But companies that use the methodology don't have to remain perfectly evenhanded. Experts agree that the Balanced Scorecard is a blueprint, a guideline for thinking about which strategies and supporting metrics a business ought to rely on. Organizations that focus their strategic objectives on the core drivers of their performance generally won't give equal weight to all four quadrants. What's important is that they give forward-looking measures, such as employee turnover rates and customer satisfaction ratios, as much consideration as financial metrics -- and that they focus their efforts on the handful of metrics which really matter.

John Talamo, vice president and assistant controller at Time Warner Inc. in New York City, understands that his company sinks or swims based on two broad performance categories: customers and creativity. "Within the last two or three years, we've improved our overall performance management by better defining our metrics within those two areas and by purchasing a BPM system from Longview Solutions," he says. "We looked at the Balanced Scorecard approach and what drives it, and it gave us a blueprint to work by. But we're not beholden to it, and it's certainly not balanced. For us, creativity and customers occupy the lion's share of our metrics."

Talamo adds that determining which metrics deserve the most attention is an ongoing balancing act for Time Warner. For example, financial integrity has taken on greater importance within the company since the passage of Sarbanes-Oxley. "Companies that excel in their use of the Balanced Scorecard make strategy a continuous process," says Michael Contrada, executive vice president and co-founder of the Balanced Scorecard Collaborative Inc. in Lincoln, Mass. "That means the scorecard, as well as your BPM efforts, need to be flexible enough to allow you to change metrics targets as your forecasts change."

Balanced BPM

Despite its strengths, the Balanced Scorecard can't stand alone. That's because although it can alert managers when something's wrong, it can't provide solutions. And ultimately, a company doesn't see the payoff from a Balanced Scorecard implementation until it solves the problems that its metrics identify.

"The Balanced Scorecard tends to be used only at the highest levels of the company, but you need to drill down to the everyday processes to find out how to correct the problem areas," explains David Silverstein, CEO of Breakthrough Management Group Inc., a consulting firm in Denver. "For instance, if the scorecard shows inventory is too high, I can't take action unless I drill down and find out what inventory-related processes aren't performing well -- by using Six Sigma or activity-based costing or lean manufacturing, for example."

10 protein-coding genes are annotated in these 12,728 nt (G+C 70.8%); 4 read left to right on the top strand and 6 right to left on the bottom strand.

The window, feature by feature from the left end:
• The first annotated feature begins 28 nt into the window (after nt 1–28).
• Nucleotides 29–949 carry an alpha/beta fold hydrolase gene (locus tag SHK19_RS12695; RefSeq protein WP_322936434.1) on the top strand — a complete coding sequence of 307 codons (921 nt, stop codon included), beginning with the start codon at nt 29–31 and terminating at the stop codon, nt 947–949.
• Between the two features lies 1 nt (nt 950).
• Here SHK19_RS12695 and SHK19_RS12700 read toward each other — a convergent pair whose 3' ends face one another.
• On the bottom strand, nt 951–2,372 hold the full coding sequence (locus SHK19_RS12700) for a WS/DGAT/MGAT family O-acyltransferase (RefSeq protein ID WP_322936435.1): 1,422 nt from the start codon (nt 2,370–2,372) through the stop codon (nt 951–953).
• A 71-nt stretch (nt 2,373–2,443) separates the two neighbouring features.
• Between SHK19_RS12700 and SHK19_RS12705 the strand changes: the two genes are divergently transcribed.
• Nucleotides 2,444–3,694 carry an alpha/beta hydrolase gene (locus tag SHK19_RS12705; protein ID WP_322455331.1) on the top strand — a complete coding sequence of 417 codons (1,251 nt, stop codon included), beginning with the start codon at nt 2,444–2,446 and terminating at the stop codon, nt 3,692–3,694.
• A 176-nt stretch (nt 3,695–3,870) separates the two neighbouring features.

Crown Castle incorporates Six Sigma and knowledge management into its Balanced Scorecard-based BPM system. "If our scorecarding dashboard indicates a red light on one of our metrics," Paladino says, "we'll begin an improvement program, sometimes using Six Sigma, in order to fix the problem. And if it indicates a green light, we'll capture the best practice ([which] we now call 'gems') in our knowledge management program so we can communicate these internally."

What's key in successfully tying the Balanced Scorecard to operations is ensuring close connections among all performance management initiatives throughout the company. Metrics need to roll up cleanly all the way from the front lines to the executive suite. "Oftentimes, there's only a Balanced Scorecard within one part of the company, such as the call center, so in effect that call center ends up working in a vacuum, apart from the rest of the organization. You need that strategic alignment companywide if it's going to work," says Wood.

The Texas Education Agency, an Austin-based state agency that funds and accredits 1,200 school districts and charter schools, was well aware of this need when it shopped for BPM software in early 2000. Before making a purchase, the organization developed a high-level set of metrics based on the Balanced Scorecard. Then, "after creating the corporate scorecard, we connected it to 10 to 15 lower-level scorecards that focused on more operational metrics," explains Dan Arrigona, deputy associate commissioner for strategy and grants management.

Crown Castle has taken connectivity among its various performance management systems even further. "Management teams can drill down into underlying data tables to understand trends, compare benchmarks and review supporting documents," Paladino explains. In addition, "managers can enter management discussion and analysis (MD&A) points into the system to support rich discussions."